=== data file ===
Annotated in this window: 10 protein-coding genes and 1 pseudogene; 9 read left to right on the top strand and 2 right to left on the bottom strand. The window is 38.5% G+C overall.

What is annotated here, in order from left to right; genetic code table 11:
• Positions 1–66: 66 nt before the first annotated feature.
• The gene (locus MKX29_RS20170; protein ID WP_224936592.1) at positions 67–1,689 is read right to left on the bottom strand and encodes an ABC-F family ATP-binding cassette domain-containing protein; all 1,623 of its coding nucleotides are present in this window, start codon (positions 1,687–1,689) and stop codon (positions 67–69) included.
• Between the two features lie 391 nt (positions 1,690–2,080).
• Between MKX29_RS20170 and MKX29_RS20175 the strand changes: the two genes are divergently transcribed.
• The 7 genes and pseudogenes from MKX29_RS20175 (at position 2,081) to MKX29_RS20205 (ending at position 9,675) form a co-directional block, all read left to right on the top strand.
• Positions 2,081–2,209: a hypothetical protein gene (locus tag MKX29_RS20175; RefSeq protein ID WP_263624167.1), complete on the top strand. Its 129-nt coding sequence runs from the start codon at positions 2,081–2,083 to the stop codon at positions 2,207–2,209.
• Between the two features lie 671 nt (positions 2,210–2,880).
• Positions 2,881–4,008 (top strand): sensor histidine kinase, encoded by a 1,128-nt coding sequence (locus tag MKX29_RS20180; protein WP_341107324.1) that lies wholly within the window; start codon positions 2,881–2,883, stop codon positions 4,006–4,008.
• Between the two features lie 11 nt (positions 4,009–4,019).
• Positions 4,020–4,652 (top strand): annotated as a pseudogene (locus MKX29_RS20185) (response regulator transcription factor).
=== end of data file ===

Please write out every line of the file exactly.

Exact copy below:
Annotated in this window: 10 protein-coding genes and 1 pseudogene; 9 read left to right on the top strand and 2 right to left on the bottom strand. The window is 38.5% G+C overall.

What is annotated here, in order from left to right; genetic code table 11:
• Positions 1–66: 66 nt before the first annotated feature.
• The gene (locus MKX29_RS20170; protein ID WP_224936592.1) at positions 67–1,689 is read right to left on the bottom strand and encodes an ABC-F family ATP-binding cassette domain-containing protein; all 1,623 of its coding nucleotides are present in this window, start codon (positions 1,687–1,689) and stop codon (positions 67–69) included.
• Between the two features lie 391 nt (positions 1,690–2,080).
• Between MKX29_RS20170 and MKX29_RS20175 the strand changes: the two genes are divergently transcribed.
• The 7 genes and pseudogenes from MKX29_RS20175 (at position 2,081) to MKX29_RS20205 (ending at position 9,675) form a co-directional block, all read left to right on the top strand.
• Positions 2,081–2,209: a hypothetical protein gene (locus tag MKX29_RS20175; RefSeq protein ID WP_263624167.1), complete on the top strand. Its 129-nt coding sequence runs from the start codon at positions 2,081–2,083 to the stop codon at positions 2,207–2,209.
• Between the two features lie 671 nt (positions 2,210–2,880).
• Positions 2,881–4,008 (top strand): sensor histidine kinase, encoded by a 1,128-nt coding sequence (locus tag MKX29_RS20180; protein WP_341107324.1) that lies wholly within the window; start codon positions 2,881–2,883, stop codon positions 4,006–4,008.
• Between the two features lie 11 nt (positions 4,009–4,019).
• Positions 4,020–4,652 (top strand): annotated as a pseudogene (locus MKX29_RS20185) (response regulator transcription factor).